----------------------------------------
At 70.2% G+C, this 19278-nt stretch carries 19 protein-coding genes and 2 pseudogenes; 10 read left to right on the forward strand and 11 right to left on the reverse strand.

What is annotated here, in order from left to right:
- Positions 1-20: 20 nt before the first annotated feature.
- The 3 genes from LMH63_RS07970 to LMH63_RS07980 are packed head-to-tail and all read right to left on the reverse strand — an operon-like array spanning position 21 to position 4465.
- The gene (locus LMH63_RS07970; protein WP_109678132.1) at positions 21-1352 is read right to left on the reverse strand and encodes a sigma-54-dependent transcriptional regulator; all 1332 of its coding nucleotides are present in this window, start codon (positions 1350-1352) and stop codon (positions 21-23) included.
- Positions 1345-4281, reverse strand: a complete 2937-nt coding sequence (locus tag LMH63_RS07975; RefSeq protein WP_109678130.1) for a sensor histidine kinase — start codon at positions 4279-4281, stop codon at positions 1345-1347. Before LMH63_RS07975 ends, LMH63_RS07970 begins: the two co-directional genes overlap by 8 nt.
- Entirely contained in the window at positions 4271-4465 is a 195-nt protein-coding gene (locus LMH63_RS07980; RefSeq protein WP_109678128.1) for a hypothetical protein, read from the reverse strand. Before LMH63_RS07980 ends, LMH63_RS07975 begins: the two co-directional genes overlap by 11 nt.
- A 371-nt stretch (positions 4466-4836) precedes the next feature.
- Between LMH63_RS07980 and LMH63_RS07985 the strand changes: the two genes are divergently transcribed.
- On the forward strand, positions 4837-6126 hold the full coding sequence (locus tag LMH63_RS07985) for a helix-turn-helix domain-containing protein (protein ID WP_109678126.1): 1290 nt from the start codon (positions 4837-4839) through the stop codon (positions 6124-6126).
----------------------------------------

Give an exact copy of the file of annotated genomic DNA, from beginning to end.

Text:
At 70.2% G+C, this 19278-nt stretch carries 19 protein-coding genes and 2 pseudogenes; 10 read left to right on the forward strand and 11 right to left on the reverse strand.

What is annotated here, in order from left to right:
- Positions 1-20: 20 nt before the first annotated feature.
- The 3 genes from LMH63_RS07970 to LMH63_RS07980 are packed head-to-tail and all read right to left on the reverse strand — an operon-like array spanning position 21 to position 4465.
- The gene (locus LMH63_RS07970; protein WP_109678132.1) at positions 21-1352 is read right to left on the reverse strand and encodes a sigma-54-dependent transcriptional regulator; all 1332 of its coding nucleotides are present in this window, start codon (positions 1350-1352) and stop codon (positions 21-23) included.
- Positions 1345-4281, reverse strand: a complete 2937-nt coding sequence (locus tag LMH63_RS07975; RefSeq protein WP_109678130.1) for a sensor histidine kinase — start codon at positions 4279-4281, stop codon at positions 1345-1347. Before LMH63_RS07975 ends, LMH63_RS07970 begins: the two co-directional genes overlap by 8 nt.
- Entirely contained in the window at positions 4271-4465 is a 195-nt protein-coding gene (locus LMH63_RS07980; RefSeq protein WP_109678128.1) for a hypothetical protein, read from the reverse strand. Before LMH63_RS07980 ends, LMH63_RS07975 begins: the two co-directional genes overlap by 11 nt.
- A 371-nt stretch (positions 4466-4836) precedes the next feature.
- Between LMH63_RS07980 and LMH63_RS07985 the strand changes: the two genes are divergently transcribed.
- On the forward strand, positions 4837-6126 hold the full coding sequence (locus tag LMH63_RS07985) for a helix-turn-helix domain-containing protein (protein ID WP_109678126.1): 1290 nt from the start codon (positions 4837-4839) through the stop codon (positions 6124-6126).